Ger­many eases asy­lum re­stric­tions for Syr­i­ans

The China Post - - INTERNATIONAL - BY HUI MIN NEO AND NINA LAMPARSKI

Ger­many con­firmed Tues­day it has stopped re­turn­ing Syr­ian asy­lum seek­ers to their first port of en­try in the EU, an ac­tion hailed as “Euro­pean sol­i­dar­ity” as thou­sands more mi­grants pour into the bloc seek­ing refuge.

Record num­bers of mi­grants are stream­ing into EU mem­ber Hungary from Ser­bia, pos­ing a new headache for re­gional lead­ers at a sum­mit this week set to be dom­i­nated by Europe’s worst mi­grant cri­sis since World War II.

As crit­i­cism mount over the bloc’s fail­ure to find a re­sponse to tackle the cri­sis, Ger­many said it has waived a key EU pro­ce­dure re­gard­ing asy­lum claims for Syr­i­ans, be­com­ing the first coun­try in the bloc to ef­fec­tively sim­plify the process for those flee­ing the war-torn coun­try.

“For the com­mis­sion, this con­sti­tutes a recog­ni­tion of the fact that we can­not leave the mem­ber states at the ex­ter­nal borders alone in deal­ing with a large num­ber of asy­lum seek­ers seek­ing refuge in Europe,” said Natasha Ber­taud, spokes­woman for the EU Com­mis­sion.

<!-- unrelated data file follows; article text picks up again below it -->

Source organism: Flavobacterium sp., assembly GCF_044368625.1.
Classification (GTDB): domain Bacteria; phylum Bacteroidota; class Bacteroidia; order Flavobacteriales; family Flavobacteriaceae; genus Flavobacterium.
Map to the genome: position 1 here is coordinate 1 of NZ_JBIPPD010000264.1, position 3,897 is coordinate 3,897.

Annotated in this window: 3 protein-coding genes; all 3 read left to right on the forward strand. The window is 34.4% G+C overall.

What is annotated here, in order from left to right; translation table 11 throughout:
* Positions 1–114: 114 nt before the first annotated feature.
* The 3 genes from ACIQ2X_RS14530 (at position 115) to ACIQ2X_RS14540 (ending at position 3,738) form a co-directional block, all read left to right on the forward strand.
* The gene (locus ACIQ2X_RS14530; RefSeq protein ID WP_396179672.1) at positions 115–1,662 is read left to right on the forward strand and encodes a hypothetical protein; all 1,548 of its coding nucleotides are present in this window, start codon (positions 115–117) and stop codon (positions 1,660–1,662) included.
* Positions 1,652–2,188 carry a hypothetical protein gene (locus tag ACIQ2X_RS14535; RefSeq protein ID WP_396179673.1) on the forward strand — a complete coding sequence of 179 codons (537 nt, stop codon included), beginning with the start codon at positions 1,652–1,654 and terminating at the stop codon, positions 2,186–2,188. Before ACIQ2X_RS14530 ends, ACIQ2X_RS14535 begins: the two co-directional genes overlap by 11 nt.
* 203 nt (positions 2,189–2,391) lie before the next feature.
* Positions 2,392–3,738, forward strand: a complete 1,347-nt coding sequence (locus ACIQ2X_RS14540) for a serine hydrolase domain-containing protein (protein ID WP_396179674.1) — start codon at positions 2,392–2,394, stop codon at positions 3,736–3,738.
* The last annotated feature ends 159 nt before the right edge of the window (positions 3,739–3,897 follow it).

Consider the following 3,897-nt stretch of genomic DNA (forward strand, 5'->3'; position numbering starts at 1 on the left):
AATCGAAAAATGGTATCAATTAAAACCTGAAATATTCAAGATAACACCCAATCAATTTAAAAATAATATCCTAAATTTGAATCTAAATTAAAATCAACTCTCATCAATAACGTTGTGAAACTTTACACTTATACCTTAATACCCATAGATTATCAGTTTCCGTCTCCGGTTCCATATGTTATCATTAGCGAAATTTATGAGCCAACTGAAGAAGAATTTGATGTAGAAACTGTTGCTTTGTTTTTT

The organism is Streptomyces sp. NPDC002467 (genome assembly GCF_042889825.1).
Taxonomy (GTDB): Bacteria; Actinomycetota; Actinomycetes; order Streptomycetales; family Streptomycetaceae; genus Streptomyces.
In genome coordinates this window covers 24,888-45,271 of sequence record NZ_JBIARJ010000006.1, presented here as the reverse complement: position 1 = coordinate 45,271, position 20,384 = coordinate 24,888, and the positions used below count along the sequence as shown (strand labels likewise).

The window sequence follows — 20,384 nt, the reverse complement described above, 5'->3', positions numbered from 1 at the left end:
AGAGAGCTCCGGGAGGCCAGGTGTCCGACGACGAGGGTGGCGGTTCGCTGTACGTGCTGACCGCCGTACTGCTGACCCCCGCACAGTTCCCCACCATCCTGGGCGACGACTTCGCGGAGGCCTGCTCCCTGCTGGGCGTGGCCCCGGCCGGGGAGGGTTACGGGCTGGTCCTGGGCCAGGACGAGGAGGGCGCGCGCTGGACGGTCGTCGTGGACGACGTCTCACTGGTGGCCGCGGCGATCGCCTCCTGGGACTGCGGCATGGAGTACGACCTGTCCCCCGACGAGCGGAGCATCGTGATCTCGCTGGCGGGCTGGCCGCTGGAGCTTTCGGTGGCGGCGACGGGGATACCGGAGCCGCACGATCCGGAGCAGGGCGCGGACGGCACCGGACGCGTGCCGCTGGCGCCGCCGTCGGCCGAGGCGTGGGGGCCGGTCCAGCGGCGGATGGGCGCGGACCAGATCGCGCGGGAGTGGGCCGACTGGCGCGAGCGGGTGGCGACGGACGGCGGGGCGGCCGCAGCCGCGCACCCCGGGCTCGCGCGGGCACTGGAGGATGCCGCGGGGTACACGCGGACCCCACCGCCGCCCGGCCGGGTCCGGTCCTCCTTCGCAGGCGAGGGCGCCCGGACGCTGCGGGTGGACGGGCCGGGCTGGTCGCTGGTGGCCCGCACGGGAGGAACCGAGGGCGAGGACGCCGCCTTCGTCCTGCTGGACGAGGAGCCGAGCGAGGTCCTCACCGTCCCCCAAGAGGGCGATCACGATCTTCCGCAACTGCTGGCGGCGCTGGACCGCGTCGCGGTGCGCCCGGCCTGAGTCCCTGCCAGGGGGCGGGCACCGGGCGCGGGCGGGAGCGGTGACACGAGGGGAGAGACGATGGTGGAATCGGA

Un­der the so-called Dublin rules, the first EU coun­try that an asy­lum­seeker ar­rives in is re­quired to process the claimant’s ap­pli­ca­tion.

In prac­tice, this means

that coun­tries on the EU’s borders like Greece or Italy are over­whelmed with ap­pli­ca­tions as thou­sands ar­rive by sea on their shores.

Hungary, another EU coun­try with ex­ter­nal borders, is rush­ing to build a vast ra­zor-wire bar­rier to keep out mi­grants, fear­ing that it would be over­whelmed by asy­lum re­quests.

Al­most 2,100 peo­ple, the high­est ever daily to­tal, crossed into Hungary near the town of Rozko, one of the few sec­tions of the bor­der not yet sealed off by the bar­rier.

They were among 7,000 refugees whose haz­ardous jour­ney to the Euro­pean Union was tem­po­rar­ily blocked last week when Mace­do­nia de­clared a state of emer­gency and shut its borders for three days to halt the huge in­flux of peo­ple mostly flee­ing war in Syria.

Author­i­ties re­opened the cross­ing af­ter chaotic scenes in­volv­ing po­lice lob­bing stun grenades at mi­grants try­ing to break through the bor­der.

“We were stopped in Mace­do­nia for two days, the ri­ots were ter­ri­ble, po­lice used guns and tear­gas, I saw an old woman beaten, her money and pa­pers taken,” said a 29-yearold IT engi­neer from Mo­sul in Iraq who said he had left his home to es­cape the Is­lamic State group. He asked not to be named.

‘Europe’s ap­proach not work­ing’

The U.N.’s refugee agency said on Tues­day it ex­pected the num­ber of refugees mov­ing through Mace­do­nia to dou­ble from around 1,500 per day to 3,000 per day, many of them women and chil­dren.

It warned that the sit­u­a­tion was also wors­en­ing on the shores of Greece and Italy, where the num­ber of Mediter­ranean sea cross­ings was now ap­proach­ing 300,000.

AP

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